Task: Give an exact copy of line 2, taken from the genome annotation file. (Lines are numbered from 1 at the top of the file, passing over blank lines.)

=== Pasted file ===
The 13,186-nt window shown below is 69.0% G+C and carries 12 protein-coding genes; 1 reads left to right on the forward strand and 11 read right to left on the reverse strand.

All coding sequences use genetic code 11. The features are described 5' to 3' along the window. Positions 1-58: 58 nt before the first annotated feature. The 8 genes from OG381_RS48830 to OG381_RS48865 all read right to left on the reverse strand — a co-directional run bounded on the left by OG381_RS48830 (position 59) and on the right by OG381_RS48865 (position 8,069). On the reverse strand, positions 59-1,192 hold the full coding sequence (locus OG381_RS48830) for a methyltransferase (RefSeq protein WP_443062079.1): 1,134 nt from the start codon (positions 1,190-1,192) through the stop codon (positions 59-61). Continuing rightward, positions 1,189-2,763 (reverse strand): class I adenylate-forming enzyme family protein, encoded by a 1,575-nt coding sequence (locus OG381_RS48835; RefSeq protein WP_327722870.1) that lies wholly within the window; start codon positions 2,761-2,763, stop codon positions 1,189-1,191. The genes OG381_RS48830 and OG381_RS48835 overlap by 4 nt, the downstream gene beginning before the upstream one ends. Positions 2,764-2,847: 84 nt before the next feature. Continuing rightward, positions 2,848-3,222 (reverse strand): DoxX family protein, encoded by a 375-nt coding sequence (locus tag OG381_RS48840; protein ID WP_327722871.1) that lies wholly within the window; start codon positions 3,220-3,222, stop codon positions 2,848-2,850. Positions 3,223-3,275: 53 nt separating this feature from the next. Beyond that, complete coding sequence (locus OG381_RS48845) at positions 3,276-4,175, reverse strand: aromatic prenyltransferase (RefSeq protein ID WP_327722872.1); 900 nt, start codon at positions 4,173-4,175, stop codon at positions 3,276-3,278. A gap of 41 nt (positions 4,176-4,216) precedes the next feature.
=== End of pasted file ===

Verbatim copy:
All coding sequences use genetic code 11. The features are described 5' to 3' along the window. Positions 1-58: 58 nt before the first annotated feature. The 8 genes from OG381_RS48830 to OG381_RS48865 all read right to left on the reverse strand — a co-directional run bounded on the left by OG381_RS48830 (position 59) and on the right by OG381_RS48865 (position 8,069). On the reverse strand, positions 59-1,192 hold the full coding sequence (locus OG381_RS48830) for a methyltransferase (RefSeq protein WP_443062079.1): 1,134 nt from the start codon (positions 1,190-1,192) through the stop codon (positions 59-61). Continuing rightward, positions 1,189-2,763 (reverse strand): class I adenylate-forming enzyme family protein, encoded by a 1,575-nt coding sequence (locus OG381_RS48835; RefSeq protein WP_327722870.1) that lies wholly within the window; start codon positions 2,761-2,763, stop codon positions 1,189-1,191. The genes OG381_RS48830 and OG381_RS48835 overlap by 4 nt, the downstream gene beginning before the upstream one ends. Positions 2,764-2,847: 84 nt before the next feature. Continuing rightward, positions 2,848-3,222 (reverse strand): DoxX family protein, encoded by a 375-nt coding sequence (locus tag OG381_RS48840; protein ID WP_327722871.1) that lies wholly within the window; start codon positions 3,220-3,222, stop codon positions 2,848-2,850. Positions 3,223-3,275: 53 nt separating this feature from the next. Beyond that, complete coding sequence (locus OG381_RS48845) at positions 3,276-4,175, reverse strand: aromatic prenyltransferase (RefSeq protein ID WP_327722872.1); 900 nt, start codon at positions 4,173-4,175, stop codon at positions 3,276-3,278. A gap of 41 nt (positions 4,176-4,216) precedes the next feature.